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Thames Tideway Tunnel project


The Thames Tideway Tunnel is a huge project being undertaken in London to build an urgently needed new sewer. The aim of the project is to protect the tidal River Thames from sewage pollution.

The tunnel is 7.2m in diameter, 25km long and runs up to 65m below the river. There were 24 sites across London and three hubs for the six tunnel-boring machines. The tunnelling phase of the project finished in 2022.

From the outset, exemplary health and safety was a central part of the project, with an array of new initiatives introduced. The main motivator for this was to eliminate the ‘spike’ of injuries that often occurs at the beginning of projects.

One example is the experiential induction programme, EPIC – a thorough induction for every single person who worked on the project which included engagement, realistic sets and actors to simulate real-life situations.

The research programme

IOSH funded a three-year research programme that monitored key health and safety processes, personnel, documentation, events and activities on the Tideway project. The project came to an end in January 2019.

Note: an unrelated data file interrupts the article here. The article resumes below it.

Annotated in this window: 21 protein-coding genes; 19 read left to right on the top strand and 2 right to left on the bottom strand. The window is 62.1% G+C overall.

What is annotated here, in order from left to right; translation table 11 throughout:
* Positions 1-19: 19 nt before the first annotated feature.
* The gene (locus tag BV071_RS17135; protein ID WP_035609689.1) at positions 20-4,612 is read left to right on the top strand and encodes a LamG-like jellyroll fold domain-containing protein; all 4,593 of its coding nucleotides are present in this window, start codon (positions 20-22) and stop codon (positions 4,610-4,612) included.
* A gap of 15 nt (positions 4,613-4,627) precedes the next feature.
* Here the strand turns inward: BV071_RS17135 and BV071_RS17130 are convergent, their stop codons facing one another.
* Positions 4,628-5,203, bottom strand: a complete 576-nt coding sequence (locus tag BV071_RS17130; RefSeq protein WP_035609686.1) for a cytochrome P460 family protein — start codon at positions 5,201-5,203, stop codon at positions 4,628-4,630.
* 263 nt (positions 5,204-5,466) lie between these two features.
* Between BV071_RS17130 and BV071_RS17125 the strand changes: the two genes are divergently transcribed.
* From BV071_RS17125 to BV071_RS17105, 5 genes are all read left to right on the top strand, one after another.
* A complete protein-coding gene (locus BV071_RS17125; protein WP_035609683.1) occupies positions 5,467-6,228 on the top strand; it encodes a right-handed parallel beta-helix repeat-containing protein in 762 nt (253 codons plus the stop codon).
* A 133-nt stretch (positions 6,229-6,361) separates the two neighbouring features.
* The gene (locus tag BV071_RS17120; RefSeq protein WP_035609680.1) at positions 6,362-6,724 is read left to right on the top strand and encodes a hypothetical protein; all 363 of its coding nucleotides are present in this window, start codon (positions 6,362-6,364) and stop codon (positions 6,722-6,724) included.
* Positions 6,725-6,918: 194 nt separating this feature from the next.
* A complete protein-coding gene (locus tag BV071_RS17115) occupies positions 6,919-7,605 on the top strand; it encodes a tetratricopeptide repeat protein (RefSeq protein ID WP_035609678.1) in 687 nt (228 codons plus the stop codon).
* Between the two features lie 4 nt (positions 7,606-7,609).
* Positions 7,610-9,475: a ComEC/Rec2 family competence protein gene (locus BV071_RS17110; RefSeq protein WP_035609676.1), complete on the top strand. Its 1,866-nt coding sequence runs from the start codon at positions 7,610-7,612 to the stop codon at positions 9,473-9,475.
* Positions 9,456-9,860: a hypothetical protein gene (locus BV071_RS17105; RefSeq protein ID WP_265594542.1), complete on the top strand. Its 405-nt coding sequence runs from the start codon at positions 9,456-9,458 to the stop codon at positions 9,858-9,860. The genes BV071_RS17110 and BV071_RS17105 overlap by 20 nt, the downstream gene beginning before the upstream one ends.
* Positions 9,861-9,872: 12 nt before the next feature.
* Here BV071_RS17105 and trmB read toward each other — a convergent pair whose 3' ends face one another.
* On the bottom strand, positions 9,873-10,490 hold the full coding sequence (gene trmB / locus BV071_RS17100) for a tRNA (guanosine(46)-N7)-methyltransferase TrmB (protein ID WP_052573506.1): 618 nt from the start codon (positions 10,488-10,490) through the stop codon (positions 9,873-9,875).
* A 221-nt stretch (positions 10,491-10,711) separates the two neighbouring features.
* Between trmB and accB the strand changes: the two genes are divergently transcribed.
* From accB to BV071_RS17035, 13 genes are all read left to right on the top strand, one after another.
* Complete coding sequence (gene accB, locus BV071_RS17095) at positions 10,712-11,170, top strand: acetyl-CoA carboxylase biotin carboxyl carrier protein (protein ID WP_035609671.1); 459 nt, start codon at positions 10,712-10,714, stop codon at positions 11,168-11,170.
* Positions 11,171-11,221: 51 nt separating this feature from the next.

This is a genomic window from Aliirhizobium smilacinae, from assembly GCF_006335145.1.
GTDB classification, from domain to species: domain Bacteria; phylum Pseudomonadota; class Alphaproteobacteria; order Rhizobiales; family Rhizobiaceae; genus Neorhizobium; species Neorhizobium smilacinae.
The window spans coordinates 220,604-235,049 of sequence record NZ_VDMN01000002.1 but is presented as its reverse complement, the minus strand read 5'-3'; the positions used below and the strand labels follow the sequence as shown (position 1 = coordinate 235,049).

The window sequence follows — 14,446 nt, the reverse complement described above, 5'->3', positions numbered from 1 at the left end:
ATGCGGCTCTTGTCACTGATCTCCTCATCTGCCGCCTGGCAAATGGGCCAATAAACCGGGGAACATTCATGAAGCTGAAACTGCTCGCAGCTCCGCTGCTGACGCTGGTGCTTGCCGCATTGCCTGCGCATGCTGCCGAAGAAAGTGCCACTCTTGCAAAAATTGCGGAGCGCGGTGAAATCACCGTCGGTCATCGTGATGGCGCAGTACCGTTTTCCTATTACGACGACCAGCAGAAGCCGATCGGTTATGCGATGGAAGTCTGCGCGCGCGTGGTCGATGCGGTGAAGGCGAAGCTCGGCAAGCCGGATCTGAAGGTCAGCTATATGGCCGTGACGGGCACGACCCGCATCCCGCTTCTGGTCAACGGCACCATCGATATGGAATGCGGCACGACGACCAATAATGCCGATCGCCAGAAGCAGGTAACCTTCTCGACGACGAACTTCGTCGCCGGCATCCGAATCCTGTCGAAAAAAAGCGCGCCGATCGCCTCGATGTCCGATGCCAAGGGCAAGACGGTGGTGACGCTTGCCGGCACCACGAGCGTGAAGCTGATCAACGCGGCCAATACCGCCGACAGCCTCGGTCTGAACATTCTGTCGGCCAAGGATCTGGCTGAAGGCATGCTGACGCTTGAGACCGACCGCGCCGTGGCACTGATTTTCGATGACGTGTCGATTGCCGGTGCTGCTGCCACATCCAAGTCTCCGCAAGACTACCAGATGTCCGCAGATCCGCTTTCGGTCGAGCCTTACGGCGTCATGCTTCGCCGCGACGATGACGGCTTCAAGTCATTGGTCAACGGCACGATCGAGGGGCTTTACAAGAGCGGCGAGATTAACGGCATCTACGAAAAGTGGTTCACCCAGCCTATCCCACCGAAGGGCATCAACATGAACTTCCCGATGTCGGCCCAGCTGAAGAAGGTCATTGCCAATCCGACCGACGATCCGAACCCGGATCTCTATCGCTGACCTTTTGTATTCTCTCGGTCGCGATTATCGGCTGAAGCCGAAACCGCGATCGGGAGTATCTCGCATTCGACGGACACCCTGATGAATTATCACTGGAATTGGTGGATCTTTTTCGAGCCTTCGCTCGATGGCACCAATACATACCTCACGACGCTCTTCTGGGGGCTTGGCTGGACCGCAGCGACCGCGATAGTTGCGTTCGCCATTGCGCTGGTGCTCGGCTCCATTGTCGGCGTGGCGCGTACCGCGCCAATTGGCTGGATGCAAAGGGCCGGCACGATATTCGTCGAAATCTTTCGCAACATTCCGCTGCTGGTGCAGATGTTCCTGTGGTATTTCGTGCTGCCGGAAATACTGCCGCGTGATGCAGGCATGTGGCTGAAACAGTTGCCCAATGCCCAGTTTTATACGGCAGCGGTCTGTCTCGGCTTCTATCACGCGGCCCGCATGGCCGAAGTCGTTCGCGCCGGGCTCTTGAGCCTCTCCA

Members of the research team, from Loughborough University, were integrated into each of the construction teams working on the Tideway Project. They set out to study the management of health, safety and wellbeing interventions on the project to see if the approach on mega-projects differ to that on regular construction work. The findings provide insight and enable informed views to influence occupational safety and health (OSH) practice.

Research showcased at conference

The research team provided insights into how the health of workers is managed on large construction projects during a panel discussion on Tuesday 17 September at the IOSH 2019 conference.

Professor Alistair Gibb, the principal investigator on the research from Loughborough University, highlighted some of the research findings alongside a panel of experts. The panel included:

  • Kelvin Williams, President Elect of the British Occupational Hygiene Society (BOHS)
  • Jennie Armstrong, Head of Occupational Health, Safety and Wellbeing at Tideway
  • Malcolm Shiels, Chair of IOSH’s Construction Group.

The session was chaired by Mary Ogungbeje, OSH Research Manager at IOSH.

Summary reports

The research team also produced summary reports on different topics.

Last updated: 14 February 2024